Volume 32 Number 7
Machine Learning Goes Mainstream
By Michael Desmond | July 2017
At the Microsoft Build 2017 conference in Seattle in May, Microsoft detailed its deep investments in artificial intelligence (AI), showing how solutions like Cognitive Services and Azure Machine Learning can be leveraged to change the way people work, live and interact. At the core of this push is machine learning—the science of applying data to enable systems to make increasingly better decisions over time.
Machine learning is addressing prominent challenges, from financial fraud detection to manufacturing quality control to autonomous cars. This month in MSDN Magazine, we dedicate four articles to the topic of machine learning and explore how developers can employ it in their software development.
Hiren Patel leads off the coverage with “Cognition at Scale with U-SQL on ADLA,” which dives into the U-SQL Studio IDE to show how the Microsoft Azure Data Lake Analytics distributed engine can be used to train and score models at scale.
James McCaffrey then provides a look at the Microsoft Cognitive Toolkit (CNTK) v2.0 Library, which lets developers create machine learning prediction models based on deep neural networks—technology that’s at the forefront of AI efforts such as Cortana and self-driving automobiles.
“Doing Data Science and AI with SQL Server” by Wee Hyong Tok shows how SQL Server 2016 is bursting with intelligence capabilities that allow developers to run R code right where the data is. Tok walks through building an intelligent application and shows how the R code developed by data scientists can be used in database projects.
Finally, “Scale Applications with Azure Redis and Machine Learning” presents design best practices and code examples for implementing the Azure Redis Cache and tuning the performance of ASP.NET MVC applications to optimize cache hit ratio. Stefano Tempesta shows how smart algorithms processed by machine learning can help reduce cache “miss rate.”
‘A Must-Have Skill’
Our coverage this month reflects the growing importance of machine learning in software development—and not just in specialized environments. As McCaffrey notes, machine learning is at the foundation of deep learning techniques and AI development. It’s also coupled tightly with Big Data and Internet of Things development.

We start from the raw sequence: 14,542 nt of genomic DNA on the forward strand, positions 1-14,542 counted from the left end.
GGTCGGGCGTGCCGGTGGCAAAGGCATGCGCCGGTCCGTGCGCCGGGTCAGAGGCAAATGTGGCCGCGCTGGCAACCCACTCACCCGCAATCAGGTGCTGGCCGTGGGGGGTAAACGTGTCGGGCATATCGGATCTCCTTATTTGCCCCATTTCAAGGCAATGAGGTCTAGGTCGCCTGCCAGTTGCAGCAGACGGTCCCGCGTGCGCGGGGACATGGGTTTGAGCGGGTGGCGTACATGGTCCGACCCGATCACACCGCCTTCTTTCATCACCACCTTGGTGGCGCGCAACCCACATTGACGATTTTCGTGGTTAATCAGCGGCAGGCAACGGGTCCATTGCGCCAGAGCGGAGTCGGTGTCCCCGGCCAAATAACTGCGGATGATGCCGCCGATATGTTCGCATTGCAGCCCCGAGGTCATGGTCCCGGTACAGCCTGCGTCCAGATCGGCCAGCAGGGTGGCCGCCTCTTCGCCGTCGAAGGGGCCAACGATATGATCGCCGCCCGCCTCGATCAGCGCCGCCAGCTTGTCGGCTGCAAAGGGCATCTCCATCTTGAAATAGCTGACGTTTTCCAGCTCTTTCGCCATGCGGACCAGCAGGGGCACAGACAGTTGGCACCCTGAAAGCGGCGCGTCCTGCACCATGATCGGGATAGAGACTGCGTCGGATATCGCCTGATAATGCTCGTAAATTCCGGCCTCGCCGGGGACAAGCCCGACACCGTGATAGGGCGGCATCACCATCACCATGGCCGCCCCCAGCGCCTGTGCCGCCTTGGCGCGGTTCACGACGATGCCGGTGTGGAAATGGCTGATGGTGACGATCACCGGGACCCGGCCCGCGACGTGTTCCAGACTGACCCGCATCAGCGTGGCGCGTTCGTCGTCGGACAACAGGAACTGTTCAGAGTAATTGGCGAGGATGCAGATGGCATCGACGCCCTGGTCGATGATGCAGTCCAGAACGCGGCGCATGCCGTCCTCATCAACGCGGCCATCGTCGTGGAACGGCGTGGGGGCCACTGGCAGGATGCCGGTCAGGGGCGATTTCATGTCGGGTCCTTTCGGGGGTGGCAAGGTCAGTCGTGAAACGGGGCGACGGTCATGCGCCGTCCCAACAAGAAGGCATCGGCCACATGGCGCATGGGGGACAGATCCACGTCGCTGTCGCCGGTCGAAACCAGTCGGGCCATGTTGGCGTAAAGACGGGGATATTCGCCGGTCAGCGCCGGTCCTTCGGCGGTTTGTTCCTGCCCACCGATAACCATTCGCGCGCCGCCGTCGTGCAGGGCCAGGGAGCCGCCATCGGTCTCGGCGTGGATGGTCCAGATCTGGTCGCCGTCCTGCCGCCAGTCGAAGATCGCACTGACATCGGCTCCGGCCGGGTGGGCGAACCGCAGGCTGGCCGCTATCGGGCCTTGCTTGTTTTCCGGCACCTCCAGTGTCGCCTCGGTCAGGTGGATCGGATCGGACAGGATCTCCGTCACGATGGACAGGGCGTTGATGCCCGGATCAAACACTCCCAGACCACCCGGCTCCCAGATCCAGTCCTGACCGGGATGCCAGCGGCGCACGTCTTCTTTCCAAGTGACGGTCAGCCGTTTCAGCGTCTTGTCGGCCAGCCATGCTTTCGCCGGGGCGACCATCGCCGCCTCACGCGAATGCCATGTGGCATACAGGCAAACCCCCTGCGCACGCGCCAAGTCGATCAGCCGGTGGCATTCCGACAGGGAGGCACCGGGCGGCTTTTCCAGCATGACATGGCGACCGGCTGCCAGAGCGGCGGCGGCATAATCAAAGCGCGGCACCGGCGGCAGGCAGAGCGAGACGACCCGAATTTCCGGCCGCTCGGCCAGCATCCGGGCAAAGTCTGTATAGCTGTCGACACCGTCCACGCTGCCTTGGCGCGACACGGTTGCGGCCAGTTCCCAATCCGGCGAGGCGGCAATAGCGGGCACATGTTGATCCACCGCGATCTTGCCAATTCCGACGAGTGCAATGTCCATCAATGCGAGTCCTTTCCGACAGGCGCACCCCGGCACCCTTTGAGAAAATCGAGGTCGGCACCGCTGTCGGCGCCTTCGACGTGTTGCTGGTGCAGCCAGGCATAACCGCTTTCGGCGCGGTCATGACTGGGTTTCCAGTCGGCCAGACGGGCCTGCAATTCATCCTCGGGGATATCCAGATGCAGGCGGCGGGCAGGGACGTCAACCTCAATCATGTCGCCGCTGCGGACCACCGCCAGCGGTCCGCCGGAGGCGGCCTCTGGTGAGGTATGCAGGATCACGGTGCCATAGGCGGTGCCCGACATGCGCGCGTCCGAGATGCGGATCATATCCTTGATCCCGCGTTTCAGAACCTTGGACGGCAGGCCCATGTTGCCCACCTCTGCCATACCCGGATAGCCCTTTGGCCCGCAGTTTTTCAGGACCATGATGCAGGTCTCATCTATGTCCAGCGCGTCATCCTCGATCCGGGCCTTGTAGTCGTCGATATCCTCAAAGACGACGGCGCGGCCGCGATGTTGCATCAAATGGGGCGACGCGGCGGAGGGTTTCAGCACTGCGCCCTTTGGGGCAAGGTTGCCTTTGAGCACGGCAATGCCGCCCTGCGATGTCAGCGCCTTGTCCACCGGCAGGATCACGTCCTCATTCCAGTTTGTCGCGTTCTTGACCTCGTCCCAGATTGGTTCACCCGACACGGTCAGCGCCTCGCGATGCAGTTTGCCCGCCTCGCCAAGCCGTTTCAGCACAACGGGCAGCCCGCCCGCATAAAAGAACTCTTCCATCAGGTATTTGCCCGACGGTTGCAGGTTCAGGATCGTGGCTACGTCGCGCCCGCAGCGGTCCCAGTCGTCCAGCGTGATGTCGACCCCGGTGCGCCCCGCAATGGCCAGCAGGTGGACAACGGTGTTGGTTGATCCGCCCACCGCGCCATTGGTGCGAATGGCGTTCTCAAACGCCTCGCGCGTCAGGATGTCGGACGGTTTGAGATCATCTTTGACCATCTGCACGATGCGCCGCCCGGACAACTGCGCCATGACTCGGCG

“There’s a general consensus among my senior dev colleagues that having at least basic machine learning knowledge is quickly becoming a must-have skill with regard to career growth,” McCaffrey says, adding, “Our HR people at Microsoft say that developers with machine learning skills are among the most requested, and most difficult to find.”
That value is reflected in the growing membership of Microsoft’s internal machine learning community, which stands at more than 5,500 developers, data scientists, architects, consultants and others since its formation in 2014. Alex Blanton is a senior program manager in the Data Group at Microsoft and community manager of the internal machine learning community at Microsoft. He says that more than 3,000 people attended the group’s latest Machine Learning, Analytics and Data Science (MLADS) conference in Redmond, which had presentations covering topics like Azure Data Lake, deep learning tools and techniques, Microsoft Bot Framework, security analytics, and more.
The group also hosts frequent online and in-person talks and events, semi-annual machine learning competitions, and an active discussion list used by the community to pose questions and share knowledge across the company. These engagements offer an opportunity to “discover pockets of excellence” in the community, Blanton says, and explore topics as they emerge in the fast-moving machine learning space.
“We pay some attention to connecting machine learning to other domains—for example, an upcoming talk is from a designer talking about how AI and machine learning can impact design,” Blanton says.
This issue is just scratching the surface of what developers can expect from Microsoft in the realm of machine learning and AI. I expect we’ll see a lot more on these topics in the months and years to come.
Michael Desmond is the Editor-in-Chief of MSDN Magazine.